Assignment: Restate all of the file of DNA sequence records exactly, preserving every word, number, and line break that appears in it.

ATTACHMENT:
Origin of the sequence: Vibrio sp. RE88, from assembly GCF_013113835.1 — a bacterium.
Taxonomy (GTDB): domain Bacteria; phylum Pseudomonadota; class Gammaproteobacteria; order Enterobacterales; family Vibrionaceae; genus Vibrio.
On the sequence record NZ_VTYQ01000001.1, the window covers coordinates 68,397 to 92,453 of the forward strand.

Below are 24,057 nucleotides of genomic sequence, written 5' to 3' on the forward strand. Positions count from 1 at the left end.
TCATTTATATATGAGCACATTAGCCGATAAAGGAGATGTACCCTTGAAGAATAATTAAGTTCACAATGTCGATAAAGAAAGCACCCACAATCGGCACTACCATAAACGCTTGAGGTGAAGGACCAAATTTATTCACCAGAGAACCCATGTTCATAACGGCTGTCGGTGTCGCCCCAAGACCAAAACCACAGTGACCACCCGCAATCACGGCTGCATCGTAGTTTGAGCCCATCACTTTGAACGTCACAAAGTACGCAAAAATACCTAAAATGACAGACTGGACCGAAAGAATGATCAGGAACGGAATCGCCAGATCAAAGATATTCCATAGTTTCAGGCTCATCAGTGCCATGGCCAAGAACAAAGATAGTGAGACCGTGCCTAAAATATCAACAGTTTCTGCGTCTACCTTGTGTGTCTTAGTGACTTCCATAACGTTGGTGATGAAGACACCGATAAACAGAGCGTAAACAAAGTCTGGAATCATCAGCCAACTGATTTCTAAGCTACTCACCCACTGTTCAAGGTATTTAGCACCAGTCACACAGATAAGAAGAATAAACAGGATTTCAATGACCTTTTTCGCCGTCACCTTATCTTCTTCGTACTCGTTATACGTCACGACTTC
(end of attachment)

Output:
Origin of the sequence: Vibrio sp. RE88, from assembly GCF_013113835.1 — a bacterium.
Taxonomy (GTDB): domain Bacteria; phylum Pseudomonadota; class Gammaproteobacteria; order Enterobacterales; family Vibrionaceae; genus Vibrio.
On the sequence record NZ_VTYQ01000001.1, the window covers coordinates 68,397 to 92,453 of the forward strand.

Below are 24,057 nucleotides of genomic sequence, written 5' to 3' on the forward strand. Positions count from 1 at the left end.
TCATTTATATATGAGCACATTAGCCGATAAAGGAGATGTACCCTTGAAGAATAATTAAGTTCACAATGTCGATAAAGAAAGCACCCACAATCGGCACTACCATAAACGCTTGAGGTGAAGGACCAAATTTATTCACCAGAGAACCCATGTTCATAACGGCTGTCGGTGTCGCCCCAAGACCAAAACCACAGTGACCACCCGCAATCACGGCTGCATCGTAGTTTGAGCCCATCACTTTGAACGTCACAAAGTACGCAAAAATACCTAAAATGACAGACTGGACCGAAAGAATGATCAGGAACGGAATCGCCAGATCAAAGATATTCCATAGTTTCAGGCTCATCAGTGCCATGGCCAAGAACAAAGATAGTGAGACCGTGCCTAAAATATCAACAGTTTCTGCGTCTACCTTGTGTGTCTTAGTGACTTCCATAACGTTGGTGATGAAGACACCGATAAACAGAGCGTAAACAAAGTCTGGAATCATCAGCCAACTGATTTCTAAGCTACTCACCCACTGTTCAAGGTATTTAGCACCAGTCACACAGATAAGAAGAATAAACAGGATTTCAATGACCTTTTTCGCCGTCACCTTATCTTCTTCGTACTCGTTATACGTCACGACTTC